ASC Policies, Procedures, and Protocols, Oh My!

Policies, procedures, and protocols are the lifeblood of an ASC’s operations. These critical guidelines should be clear, concise, and readily accessible to members of the workforce. Sometimes, despite the importance of these standards, locating a comprehensive listing of policies, procedures, and protocols is not easy. When staff members are unable to easily locate a policy for the guidance they need to complete their job duties, they are hampered in their mission to provide efficient and effective service to patients. Frustration arises when time is wasted working through inefficient processes. And, in a surgery center’s fast-paced environment, timeliness is critical to efficiency.

Policies and procedures are written to provide clear and concise context, which in turn promotes consistent performance across teams. Written policies are the guideposts which represent evidence-based practices to be applied in daily functions. When team members cannot locate a policy, mistakes can happen, and clinical care can falter.

The best policies and procedures are well-researched, carefully crafted documents that contain pertinent references. They should also be stripped of bulky words, keeping content current, consistent, and concise. No matter how well written the policy, it is meaningless if it is never read and applied to practice.

How do you know if your staff is knowledgeable of your surgery center’s policies and procedures?

If your staff asks questions which are addressed in the policies and procedures manual, that can be an indicator that they are unfamiliar with your ASC policies and procedures. For example, do they ask, “What policy addresses cleaning point of care devices between patient use?” or “How often must relative humidity be monitored?” These questions indicate your staff either do not know best practices, or your ASC process, or they are unsure where to locate the information.

To address a lack of awareness of policies and procedures, begin by creating open dialogue with your staff. During this process, you may uncover a need for retraining or identify areas in your onboarding process that are insufficient. On the other hand, if your staff reveals competency in the areas where there were questions and they are solely looking for your center’s specific policy, take a step back to review the accessibility of your policies and procedures and determine if they are user friendly. There may be many reasons why staff members do not establish and maintain policy knowledge with ease; communicate with them to find out why.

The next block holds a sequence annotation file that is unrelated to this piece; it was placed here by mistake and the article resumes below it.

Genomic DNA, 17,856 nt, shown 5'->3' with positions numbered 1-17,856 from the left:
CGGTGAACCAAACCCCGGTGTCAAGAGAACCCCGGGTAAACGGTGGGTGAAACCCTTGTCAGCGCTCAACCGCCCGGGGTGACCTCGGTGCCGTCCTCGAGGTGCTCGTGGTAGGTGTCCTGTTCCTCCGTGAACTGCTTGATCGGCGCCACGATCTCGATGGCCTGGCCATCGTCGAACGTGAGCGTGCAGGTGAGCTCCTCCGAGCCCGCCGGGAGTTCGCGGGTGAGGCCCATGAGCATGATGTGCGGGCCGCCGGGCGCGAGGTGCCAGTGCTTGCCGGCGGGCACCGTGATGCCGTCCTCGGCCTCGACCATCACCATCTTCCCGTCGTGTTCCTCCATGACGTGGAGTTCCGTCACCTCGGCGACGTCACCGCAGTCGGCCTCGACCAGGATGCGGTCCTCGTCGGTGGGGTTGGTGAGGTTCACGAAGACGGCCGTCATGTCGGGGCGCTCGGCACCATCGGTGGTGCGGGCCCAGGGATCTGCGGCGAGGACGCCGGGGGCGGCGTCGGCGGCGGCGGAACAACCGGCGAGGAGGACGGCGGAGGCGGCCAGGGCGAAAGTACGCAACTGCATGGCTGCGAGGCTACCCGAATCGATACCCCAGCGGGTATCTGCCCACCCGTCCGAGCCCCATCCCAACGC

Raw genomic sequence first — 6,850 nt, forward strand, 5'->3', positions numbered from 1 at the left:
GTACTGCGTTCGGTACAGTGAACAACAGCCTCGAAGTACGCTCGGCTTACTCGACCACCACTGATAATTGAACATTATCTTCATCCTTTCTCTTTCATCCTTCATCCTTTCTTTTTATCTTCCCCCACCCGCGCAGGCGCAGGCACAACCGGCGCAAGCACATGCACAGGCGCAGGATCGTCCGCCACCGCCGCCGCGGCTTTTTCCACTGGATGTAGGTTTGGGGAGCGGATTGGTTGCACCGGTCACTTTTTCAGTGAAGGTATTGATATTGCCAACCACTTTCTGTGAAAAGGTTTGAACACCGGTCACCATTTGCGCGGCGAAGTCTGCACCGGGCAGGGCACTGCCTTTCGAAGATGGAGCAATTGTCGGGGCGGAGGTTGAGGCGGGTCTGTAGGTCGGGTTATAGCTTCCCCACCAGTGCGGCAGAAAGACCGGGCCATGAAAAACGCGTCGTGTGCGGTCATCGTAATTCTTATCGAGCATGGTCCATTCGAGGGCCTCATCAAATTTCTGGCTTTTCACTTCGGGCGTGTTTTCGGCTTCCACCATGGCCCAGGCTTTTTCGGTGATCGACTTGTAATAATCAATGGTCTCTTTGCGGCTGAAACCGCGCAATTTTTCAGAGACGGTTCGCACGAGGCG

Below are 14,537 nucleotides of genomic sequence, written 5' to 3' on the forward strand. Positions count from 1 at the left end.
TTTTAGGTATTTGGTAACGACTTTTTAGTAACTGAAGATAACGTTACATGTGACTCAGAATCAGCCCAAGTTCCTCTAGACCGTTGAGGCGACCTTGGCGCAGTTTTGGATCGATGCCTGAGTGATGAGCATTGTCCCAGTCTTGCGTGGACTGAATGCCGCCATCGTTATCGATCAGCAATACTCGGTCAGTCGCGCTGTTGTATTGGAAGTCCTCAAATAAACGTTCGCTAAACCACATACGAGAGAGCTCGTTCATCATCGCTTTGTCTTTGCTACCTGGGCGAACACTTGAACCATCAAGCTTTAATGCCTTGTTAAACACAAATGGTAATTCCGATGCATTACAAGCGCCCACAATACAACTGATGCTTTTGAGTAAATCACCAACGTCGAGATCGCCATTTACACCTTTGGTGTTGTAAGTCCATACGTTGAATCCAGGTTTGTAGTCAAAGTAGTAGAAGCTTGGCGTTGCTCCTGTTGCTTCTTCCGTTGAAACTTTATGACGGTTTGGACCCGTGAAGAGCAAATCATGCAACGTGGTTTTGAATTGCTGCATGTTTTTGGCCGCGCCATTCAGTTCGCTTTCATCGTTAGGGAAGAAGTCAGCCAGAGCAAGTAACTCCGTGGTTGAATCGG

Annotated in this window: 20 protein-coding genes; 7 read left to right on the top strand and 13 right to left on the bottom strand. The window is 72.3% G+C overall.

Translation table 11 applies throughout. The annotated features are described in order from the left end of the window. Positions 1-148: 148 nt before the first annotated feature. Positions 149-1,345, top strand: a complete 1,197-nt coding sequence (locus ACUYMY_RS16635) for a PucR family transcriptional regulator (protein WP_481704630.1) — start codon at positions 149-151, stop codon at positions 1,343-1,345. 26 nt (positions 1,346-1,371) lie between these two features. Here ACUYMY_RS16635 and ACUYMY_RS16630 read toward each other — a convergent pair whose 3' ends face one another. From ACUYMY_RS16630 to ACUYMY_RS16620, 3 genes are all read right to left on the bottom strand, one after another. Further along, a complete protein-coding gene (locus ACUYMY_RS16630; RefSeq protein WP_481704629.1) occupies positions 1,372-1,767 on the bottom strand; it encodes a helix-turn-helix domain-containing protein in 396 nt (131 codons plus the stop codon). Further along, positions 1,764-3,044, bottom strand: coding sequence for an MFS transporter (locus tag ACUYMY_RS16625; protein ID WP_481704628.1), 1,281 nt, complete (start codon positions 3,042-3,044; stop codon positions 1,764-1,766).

Are Policies, Procedures, and Protocols Accessible?

Let’s explore the accessibility factor by looking at the history of policies and procedures. In the past, policies and procedures were paper based – typically housed in several large three ring binders. Often, these policy notebooks were strategically placed in the confines of a manager’s office – the person most often responsible for upkeep of written policies. In this model, the binders are not immediately available to the bedside nurse who may benefit greatly if they were in a more convenient, accessible location.

The communication breakdown here can be explained by competing priorities. A manager of a busy ASC is often overwhelmed by the demands of the day. The ongoing task of refreshing policies quickly can easily slip to a lower priority.

A practicing nurse knows to wipe down the gurney and put clean sheets on the bed before the next patient uses it. He or she did not need to read a policy to know this. However, does this same nurse know why only FDA approved disinfectant is used? How much dwell time is needed to kill microorganisms? Which point of care devices need to be cleaned? The answers to these infection prevention practices are critical to current infection control standards and are addressed in written policy. When the policy is read and executed, best practice is displayed by the entire team.